|US20030103167 *||Dec 3, 2001||Jun 5, 2003||Movshovich Aleksandr M.||Method and system for performing PAL luma two line vertical combing|
|US20040001070 *||Jun 28, 2002||Jan 1, 2004||Movshovich Aleksandr M.||Method and system for performing PAL chroma two-line vertical combing|
|US20040174361 *||Jan 12, 2004||Sep 9, 2004||Yosef Yomdin||Geometric and brightness modeling of images|
|US20050134745 *||Nov 10, 2004||Jun 23, 2005||Genesis Microchip Inc.||Motion detection in video signals|
|US20050174492 *||Jun 16, 2004||Aug 11, 2005||Brad Delanghe||Method and system for data compression for storage of 3D comb filter data|
|US20070217509 *||Mar 17, 2006||Sep 20, 2007||Chan Yee S||Method and apparatus for detecting chroma field motion in a video signal|
|US20090086103 *||Oct 23, 2008||Apr 2, 2009||Nair Hari N||Robust camera pan vector estimation using iterative center of mass|
|US20090116557 *||Nov 4, 2008||May 7, 2009||Nair Hari N||Temporal motion vector filtering|
|US20090135913 *||Dec 9, 2008||May 28, 2009||Nair Hari N||Vector selection decision for pixel interpolation|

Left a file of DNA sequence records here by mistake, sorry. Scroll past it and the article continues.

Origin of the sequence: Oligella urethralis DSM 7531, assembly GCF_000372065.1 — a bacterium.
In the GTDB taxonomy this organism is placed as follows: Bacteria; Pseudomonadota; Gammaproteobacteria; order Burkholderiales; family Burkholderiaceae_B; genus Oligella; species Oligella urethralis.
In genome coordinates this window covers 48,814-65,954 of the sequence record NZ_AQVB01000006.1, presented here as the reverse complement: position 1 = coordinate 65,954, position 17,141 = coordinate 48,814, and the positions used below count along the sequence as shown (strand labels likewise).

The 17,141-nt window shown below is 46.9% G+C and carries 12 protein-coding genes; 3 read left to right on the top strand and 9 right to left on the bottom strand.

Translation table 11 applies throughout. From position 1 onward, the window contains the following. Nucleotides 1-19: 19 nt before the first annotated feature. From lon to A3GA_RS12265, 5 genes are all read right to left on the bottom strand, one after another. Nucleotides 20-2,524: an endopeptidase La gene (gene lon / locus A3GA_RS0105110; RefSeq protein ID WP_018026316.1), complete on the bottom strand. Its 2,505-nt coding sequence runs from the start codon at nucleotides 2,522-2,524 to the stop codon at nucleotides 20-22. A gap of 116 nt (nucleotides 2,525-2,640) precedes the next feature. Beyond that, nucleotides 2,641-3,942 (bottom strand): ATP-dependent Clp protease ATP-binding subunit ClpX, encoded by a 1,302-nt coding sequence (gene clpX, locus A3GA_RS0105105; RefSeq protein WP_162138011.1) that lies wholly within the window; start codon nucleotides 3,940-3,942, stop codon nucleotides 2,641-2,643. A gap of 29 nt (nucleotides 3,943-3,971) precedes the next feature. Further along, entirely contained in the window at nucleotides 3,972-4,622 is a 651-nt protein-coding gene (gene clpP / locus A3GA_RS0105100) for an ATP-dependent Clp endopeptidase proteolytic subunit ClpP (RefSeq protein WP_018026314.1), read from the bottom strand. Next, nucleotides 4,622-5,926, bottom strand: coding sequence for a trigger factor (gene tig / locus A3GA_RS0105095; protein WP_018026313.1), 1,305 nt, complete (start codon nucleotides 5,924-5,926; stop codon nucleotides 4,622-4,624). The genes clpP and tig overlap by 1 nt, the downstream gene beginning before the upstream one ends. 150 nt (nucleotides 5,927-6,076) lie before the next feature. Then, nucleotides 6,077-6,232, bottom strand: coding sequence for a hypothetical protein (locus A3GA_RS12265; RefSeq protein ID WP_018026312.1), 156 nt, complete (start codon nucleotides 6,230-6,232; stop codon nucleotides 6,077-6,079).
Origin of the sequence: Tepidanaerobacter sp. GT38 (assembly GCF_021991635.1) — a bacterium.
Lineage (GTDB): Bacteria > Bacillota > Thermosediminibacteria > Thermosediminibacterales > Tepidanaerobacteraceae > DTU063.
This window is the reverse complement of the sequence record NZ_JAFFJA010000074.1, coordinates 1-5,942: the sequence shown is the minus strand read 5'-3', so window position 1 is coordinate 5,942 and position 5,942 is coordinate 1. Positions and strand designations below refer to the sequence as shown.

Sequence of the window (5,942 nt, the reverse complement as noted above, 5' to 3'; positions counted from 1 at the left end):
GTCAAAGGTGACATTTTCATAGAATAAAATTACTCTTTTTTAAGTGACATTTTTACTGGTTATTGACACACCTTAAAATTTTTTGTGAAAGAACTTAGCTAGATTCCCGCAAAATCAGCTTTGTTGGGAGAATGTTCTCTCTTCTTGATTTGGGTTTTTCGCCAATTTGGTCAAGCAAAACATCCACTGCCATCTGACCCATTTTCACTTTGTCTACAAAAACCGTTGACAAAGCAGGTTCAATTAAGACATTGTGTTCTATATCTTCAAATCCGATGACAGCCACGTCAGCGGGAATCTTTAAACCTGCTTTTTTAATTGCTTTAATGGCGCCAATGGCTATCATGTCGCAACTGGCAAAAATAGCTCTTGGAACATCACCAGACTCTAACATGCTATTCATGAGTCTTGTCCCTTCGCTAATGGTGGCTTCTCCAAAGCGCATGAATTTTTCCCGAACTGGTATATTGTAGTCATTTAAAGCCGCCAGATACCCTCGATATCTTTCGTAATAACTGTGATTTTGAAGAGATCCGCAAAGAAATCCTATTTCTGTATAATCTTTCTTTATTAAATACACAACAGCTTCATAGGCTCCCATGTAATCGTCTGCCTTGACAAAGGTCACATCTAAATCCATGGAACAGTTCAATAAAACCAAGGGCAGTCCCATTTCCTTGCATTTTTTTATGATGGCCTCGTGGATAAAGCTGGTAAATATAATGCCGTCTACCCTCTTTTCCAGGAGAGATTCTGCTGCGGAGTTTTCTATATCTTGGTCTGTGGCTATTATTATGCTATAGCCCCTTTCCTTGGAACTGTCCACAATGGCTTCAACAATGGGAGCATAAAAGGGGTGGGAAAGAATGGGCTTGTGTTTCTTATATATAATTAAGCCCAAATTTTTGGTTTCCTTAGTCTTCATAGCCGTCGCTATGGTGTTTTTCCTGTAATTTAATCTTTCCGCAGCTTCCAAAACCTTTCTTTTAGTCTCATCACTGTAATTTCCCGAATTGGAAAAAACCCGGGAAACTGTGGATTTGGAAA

|US20100265402 *||Dec 12, 2008||Oct 21, 2010||Koninklijke Philips Electronics N.V.||Video signal processing|
|US20150062430 *||May 16, 2013||Mar 5, 2015||Zhejiang Dahua Technology Co., Ltd.||Method and device for transmitting high-definition video signal|
|U.S. Classification||348/665, 348/669, 348/E09.036, 386/E09.062|
|International Classification||H04N9/896, H04N9/78|
|Cooperative Classification||H04N9/78, H04N9/896|
|European Classification||H04N9/896, H04N9/78|
|Aug 11, 2000||AS||Assignment|
Owner name: FORTEL DTV, INC., GEORGIA
Free format text: ASSIGNMENT OF ASSIGNORS INTEREST;ASSIGNORS:LOWE, VIRGIL L.;CURTIS, JOHN W.;REEL/FRAME:011039/0387
Effective date: 20000811
|Jan 10, 2006||AS||Assignment|
Owner name: FORTEL DTV, INC., ALABAMA
Free format text: ASSIGNMENT OF ASSIGNORS INTEREST;ASSIGNOR:FORTEL DTV, INC.;REEL/FRAME:017176/0057
Effective date: 20051214
Owner name: FORTEL DTV, INC. (A/K/A FORTEL ACQUISITION COMPANY
Free format text: ASSIGNMENT OF ASSIGNORS INTEREST;ASSIGNOR:FORTEL DTV, INC.;REEL/FRAME:017176/0024
Effective date: 20051214
|Apr 4, 2006||FPAY||Fee payment|
Year of fee payment: 4
|May 17, 2010||REMI||Maintenance fee reminder mailed|
|Oct 8, 2010||LAPS||Lapse for failure to pay maintenance fees|
|Nov 30, 2010||FP||Expired due to failure to pay maintenance fee|
Effective date: 20101008